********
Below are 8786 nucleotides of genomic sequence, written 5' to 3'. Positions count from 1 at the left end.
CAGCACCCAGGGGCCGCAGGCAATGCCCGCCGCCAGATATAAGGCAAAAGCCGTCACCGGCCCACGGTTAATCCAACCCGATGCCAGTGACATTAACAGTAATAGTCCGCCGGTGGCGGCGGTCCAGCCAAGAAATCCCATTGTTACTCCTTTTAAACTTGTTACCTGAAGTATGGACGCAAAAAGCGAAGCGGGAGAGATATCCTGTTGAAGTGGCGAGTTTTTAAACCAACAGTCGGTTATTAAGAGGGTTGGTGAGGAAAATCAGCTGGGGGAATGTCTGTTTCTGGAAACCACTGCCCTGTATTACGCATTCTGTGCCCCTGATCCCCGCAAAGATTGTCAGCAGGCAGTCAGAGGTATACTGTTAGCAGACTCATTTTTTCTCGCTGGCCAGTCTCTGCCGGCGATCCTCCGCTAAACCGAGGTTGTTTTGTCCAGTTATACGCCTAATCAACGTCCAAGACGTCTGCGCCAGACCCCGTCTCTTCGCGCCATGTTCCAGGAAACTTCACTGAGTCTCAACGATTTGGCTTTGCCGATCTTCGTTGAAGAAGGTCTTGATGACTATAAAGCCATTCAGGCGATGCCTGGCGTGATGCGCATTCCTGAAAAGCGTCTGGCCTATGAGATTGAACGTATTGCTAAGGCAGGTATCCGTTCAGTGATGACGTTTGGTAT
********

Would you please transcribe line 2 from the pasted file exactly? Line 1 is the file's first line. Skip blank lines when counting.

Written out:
CAGCACCCAGGGGCCGCAGGCAATGCCCGCCGCCAGATATAAGGCAAAAGCCGTCACCGGCCCACGGTTAATCCAACCCGATGCCAGTGACATTAACAGTAATAGTCCGCCGGTGGCGGCGGTCCAGCCAAGAAATCCCATTGTTACTCCTTTTAAACTTGTTACCTGAAGTATGGACGCAAAAAGCGAAGCGGGAGAGATATCCTGTTGAAGTGGCGAGTTTTTAAACCAACAGTCGGTTATTAAGAGGGTTGGTGAGGAAAATCAGCTGGGGGAATGTCTGTTTCTGGAAACCACTGCCCTGTATTACGCATTCTGTGCCCCTGATCCCCGCAAAGATTGTCAGCAGGCAGTCAGAGGTATACTGTTAGCAGACTCATTTTTTCTCGCTGGCCAGTCTCTGCCGGCGATCCTCCGCTAAACCGAGGTTGTTTTGTCCAGTTATACGCCTAATCAACGTCCAAGACGTCTGCGCCAGACCCCGTCTCTTCGCGCCATGTTCCAGGAAACTTCACTGAGTCTCAACGATTTGGCTTTGCCGATCTTCGTTGAAGAAGGTCTTGATGACTATAAAGCCATTCAGGCGATGCCTGGCGTGATGCGCATTCCTGAAAAGCGTCTGGCCTATGAGATTGAACGTATTGCTAAGGCAGGTATCCGTTCAGTGATGACGTTTGGTAT